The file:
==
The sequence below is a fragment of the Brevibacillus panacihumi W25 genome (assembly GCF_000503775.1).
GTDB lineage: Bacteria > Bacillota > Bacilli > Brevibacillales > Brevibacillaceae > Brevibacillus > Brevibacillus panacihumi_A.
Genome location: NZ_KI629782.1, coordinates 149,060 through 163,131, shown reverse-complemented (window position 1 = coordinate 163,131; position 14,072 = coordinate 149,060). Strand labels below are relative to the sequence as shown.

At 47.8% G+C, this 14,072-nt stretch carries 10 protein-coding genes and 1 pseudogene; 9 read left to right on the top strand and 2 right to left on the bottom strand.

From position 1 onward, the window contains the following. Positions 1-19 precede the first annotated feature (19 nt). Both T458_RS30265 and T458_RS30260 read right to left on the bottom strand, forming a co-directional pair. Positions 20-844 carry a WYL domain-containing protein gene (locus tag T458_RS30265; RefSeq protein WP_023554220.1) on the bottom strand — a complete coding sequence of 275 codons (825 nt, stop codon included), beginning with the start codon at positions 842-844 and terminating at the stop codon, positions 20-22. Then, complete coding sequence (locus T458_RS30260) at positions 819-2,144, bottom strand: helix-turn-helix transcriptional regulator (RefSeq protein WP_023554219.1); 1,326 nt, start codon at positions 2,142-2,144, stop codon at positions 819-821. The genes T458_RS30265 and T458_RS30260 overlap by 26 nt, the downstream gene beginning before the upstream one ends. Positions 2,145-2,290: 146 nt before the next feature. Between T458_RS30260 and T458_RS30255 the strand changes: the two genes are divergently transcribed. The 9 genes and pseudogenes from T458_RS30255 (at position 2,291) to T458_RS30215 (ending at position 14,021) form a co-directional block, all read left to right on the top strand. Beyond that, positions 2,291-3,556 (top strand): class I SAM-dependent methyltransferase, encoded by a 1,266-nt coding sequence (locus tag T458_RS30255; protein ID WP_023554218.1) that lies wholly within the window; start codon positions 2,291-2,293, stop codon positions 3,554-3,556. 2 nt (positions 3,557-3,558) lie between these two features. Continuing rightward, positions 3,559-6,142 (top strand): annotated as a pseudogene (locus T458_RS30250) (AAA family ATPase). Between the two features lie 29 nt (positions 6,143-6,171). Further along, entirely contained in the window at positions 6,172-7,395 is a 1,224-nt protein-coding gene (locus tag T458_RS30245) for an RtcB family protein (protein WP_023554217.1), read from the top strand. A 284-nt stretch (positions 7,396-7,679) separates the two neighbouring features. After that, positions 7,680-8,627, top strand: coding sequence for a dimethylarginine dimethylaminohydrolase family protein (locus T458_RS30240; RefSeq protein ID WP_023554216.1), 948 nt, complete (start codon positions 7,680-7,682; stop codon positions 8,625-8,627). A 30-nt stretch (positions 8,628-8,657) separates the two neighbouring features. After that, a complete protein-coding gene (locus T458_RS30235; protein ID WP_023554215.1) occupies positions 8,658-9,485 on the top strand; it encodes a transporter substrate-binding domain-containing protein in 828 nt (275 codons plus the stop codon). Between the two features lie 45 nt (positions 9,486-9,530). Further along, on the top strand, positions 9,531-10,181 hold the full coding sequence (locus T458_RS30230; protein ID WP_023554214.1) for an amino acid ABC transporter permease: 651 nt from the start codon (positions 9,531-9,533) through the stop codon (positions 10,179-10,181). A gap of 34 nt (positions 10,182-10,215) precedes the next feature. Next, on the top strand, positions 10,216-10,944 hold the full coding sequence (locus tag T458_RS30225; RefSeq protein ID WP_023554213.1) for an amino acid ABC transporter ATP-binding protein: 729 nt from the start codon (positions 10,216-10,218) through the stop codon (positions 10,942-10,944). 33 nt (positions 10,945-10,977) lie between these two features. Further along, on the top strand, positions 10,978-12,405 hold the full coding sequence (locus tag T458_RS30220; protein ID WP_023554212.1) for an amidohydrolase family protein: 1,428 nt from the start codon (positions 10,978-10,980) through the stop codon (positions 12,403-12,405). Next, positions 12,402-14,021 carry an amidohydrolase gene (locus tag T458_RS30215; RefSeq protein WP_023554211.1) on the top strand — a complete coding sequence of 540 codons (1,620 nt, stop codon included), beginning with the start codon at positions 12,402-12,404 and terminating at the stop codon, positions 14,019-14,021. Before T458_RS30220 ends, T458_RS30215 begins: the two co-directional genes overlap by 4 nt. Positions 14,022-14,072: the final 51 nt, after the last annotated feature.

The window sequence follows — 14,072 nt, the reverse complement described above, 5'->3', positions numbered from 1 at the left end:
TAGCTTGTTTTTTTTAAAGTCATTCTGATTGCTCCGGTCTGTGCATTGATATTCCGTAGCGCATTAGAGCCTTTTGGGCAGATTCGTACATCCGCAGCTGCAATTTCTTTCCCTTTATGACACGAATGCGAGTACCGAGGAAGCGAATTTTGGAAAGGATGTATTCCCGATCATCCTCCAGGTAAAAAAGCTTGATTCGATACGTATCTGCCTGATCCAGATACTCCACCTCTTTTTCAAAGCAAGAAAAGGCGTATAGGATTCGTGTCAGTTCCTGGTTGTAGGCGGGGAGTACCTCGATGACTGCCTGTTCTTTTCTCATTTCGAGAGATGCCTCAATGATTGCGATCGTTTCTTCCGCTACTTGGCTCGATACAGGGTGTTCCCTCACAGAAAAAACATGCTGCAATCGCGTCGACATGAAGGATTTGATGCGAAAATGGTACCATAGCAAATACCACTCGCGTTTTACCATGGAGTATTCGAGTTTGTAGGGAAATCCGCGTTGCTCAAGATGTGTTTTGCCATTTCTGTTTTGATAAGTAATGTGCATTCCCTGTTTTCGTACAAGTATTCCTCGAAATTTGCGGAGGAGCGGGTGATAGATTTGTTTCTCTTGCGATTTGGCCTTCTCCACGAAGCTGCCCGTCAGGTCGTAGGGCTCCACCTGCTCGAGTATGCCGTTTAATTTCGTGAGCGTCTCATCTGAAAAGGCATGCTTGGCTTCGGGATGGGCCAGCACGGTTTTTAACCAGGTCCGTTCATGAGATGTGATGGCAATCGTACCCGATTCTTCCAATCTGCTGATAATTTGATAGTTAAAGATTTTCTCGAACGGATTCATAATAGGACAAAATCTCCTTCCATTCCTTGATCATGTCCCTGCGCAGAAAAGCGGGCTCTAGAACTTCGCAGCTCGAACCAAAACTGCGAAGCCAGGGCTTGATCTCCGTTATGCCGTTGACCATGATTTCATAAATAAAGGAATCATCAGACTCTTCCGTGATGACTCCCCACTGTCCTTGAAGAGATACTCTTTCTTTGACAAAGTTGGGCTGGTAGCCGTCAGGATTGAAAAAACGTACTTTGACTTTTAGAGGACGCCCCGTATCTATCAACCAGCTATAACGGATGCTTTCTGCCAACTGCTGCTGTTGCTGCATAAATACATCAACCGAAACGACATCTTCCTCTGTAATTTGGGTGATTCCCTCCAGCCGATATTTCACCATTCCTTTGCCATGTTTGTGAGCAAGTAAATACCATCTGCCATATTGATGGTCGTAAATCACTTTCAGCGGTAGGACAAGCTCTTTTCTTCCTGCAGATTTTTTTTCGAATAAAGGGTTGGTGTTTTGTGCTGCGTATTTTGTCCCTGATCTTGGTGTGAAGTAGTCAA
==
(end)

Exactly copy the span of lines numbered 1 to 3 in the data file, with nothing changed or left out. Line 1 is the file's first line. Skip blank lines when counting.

The sequence below is a fragment of the Brevibacillus panacihumi W25 genome (assembly GCF_000503775.1).
GTDB lineage: Bacteria > Bacillota > Bacilli > Brevibacillales > Brevibacillaceae > Brevibacillus > Brevibacillus panacihumi_A.
Genome location: NZ_KI629782.1, coordinates 149,060 through 163,131, shown reverse-complemented (window position 1 = coordinate 163,131; position 14,072 = coordinate 149,060). Strand labels below are relative to the sequence as shown.